Since winning the majority in the Maine Senate and House of Representatives, Republicans have been hard at work leading the charge to put Maine on a stronger footing for creating and retaining jobs and putting the state in a better position for economic recovery.
At this point in the legislative session, in keeping with the nature of a part-time citizen Legislature, most of the work is still being done in committees, with bills moving to the House and Senate floors during the final weeks of the session.
For a variety of reasons, the media often focuses on obscure side issues like the resolve to designate the whoopie pie as the state treat. But the primary focus of the Legislature is the serious ongoing work of committees hammering out the details of bills to fulfill the GOP pledge to change the culture of state government and make Maine more conducive to job-creation and prosperity.
At the outset of the new Legislature, we adopted a Republican proposal to combine the former Labor Committee and the former Business, Research and Economic Development Committee into one new committee that brings together both business and labor issues. We did so because we recognize that business cannot succeed without workers, and vice versa. The new committee has made it possible for issues of mutual concern to be considered in context, and even former critics now acknowledge it works well.
Likewise, Maine’s new Republican majority is making long-needed changes to a range of issues affecting our state’s economy. For example:
- Majority Republicans on the Taxation Committee approved a $203 million tax cut to benefit Maine’s working families, small businesses, farmers and fishermen.
- After holding public hearings across Maine and a number of productive work sessions, the Joint Select Committee on Regulatory Fairness and Reform this week unanimously approved LD 1, a bill initiated by House Speaker Bob Nutting and me. The result is a thoughtful, balanced and wide-ranging plan to reduce the job-crushing regulatory burden on Maine businesses.
- The GOP-controlled Legislature has unanimously enacted two supplemental budgets, correcting fiscal problems at DHHS and fulfilling our pledge to pay Maine’s hospitals the unpaid debt run up under years of Democratic control.
- The House of Representatives has given preliminary approval to a measure that will, at long last, encourage more choice and competition to rein in Maine’s runaway health insurance costs, while making insurance affordable for the chronically ill and those with pre-existing conditions through a guaranteed access reinsurance program.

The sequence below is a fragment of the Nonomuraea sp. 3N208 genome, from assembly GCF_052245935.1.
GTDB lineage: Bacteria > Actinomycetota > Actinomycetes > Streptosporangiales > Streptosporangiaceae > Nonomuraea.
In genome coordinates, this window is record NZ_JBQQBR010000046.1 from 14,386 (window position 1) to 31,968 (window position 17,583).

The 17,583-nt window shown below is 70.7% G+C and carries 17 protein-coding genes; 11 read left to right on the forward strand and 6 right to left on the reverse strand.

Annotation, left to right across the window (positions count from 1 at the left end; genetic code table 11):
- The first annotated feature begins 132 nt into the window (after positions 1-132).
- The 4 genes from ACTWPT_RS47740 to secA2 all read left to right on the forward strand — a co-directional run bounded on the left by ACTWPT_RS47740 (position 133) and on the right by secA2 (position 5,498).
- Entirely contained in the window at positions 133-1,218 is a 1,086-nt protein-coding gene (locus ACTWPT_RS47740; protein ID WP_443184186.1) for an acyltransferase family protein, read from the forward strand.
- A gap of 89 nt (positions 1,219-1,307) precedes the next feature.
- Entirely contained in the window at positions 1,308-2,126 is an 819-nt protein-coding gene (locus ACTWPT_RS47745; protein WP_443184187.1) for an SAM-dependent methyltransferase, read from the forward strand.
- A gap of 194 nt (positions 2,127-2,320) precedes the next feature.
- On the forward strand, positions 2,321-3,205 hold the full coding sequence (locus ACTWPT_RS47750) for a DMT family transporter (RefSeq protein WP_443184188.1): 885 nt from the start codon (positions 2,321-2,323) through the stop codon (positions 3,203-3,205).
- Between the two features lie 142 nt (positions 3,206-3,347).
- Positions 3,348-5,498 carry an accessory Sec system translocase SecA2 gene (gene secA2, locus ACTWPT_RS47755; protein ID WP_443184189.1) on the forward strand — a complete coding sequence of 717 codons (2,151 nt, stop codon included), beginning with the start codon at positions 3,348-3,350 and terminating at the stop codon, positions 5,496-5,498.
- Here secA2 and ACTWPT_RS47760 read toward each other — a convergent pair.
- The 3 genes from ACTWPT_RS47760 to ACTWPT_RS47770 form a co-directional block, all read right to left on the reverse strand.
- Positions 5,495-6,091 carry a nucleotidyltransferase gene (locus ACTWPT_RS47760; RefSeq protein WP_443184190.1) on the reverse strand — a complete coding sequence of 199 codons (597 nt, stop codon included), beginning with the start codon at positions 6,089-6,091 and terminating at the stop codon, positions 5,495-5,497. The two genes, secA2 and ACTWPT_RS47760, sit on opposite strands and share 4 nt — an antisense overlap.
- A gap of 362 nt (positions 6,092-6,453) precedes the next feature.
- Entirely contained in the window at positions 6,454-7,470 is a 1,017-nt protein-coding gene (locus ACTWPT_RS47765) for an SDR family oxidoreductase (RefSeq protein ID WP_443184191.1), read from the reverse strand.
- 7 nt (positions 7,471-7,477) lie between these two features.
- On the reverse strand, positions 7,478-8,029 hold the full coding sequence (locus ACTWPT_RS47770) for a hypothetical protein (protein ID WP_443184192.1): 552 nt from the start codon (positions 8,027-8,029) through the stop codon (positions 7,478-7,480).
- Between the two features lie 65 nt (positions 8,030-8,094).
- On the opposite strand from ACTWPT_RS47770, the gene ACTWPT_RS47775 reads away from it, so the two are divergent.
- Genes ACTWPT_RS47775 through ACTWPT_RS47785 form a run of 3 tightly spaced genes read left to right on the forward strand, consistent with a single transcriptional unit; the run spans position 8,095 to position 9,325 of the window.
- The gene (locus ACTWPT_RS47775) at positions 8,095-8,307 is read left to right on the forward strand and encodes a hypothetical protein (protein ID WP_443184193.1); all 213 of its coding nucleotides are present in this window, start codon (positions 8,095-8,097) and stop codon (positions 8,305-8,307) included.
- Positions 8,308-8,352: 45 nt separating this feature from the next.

- The Appropriations Committee is working on Gov. Paul LePage’s biennial budget proposal that, even in these difficult times, increases state funding for K-12 education, and avoids cuts to higher education, and keeps vital services in place for our elderly, disabled and those suffering with mental illness.
- Appropriators are also working on the governor’s proposal to address the long-ignored unfunded liability in the state pension system, in order to ensure that the system will be there for those who depend on it – and that future costs do not consume the state budget in a way that will undermine public funding for education, health care, roads and other vital state programs and services.
- Under Republican leadership, the Legislature’s Government Oversight Committee has bolstered transparency by aggressively investigating serious financial misdeeds at the Maine Turnpike Authority and referred the matter to the attorney general for a criminal investigation.
Years of Democratic control left Maine ranked 50th in the nation for business and career opportunities, and the second-worst state in the nation for making a living. The impact of decades of failed policies cannot be reversed overnight, but the new Republican majority in Augusta is moving Maine in a positive direction.
Maine Republicans pledged that, if voters gave us the opportunity to lead, we would work to create a state government that is caring, responsible, efficient, affordable, transparent and effective.
That pledge guides us each and every day as we work to chart a new course. When the work of the 125th Legislature comes to a close next year, I’m confident Mainers will see that their votes last November will help to make Maine a place that values prosperity, opportunity and success.
Kevin L. Raye of Perry is president of the Maine Senate.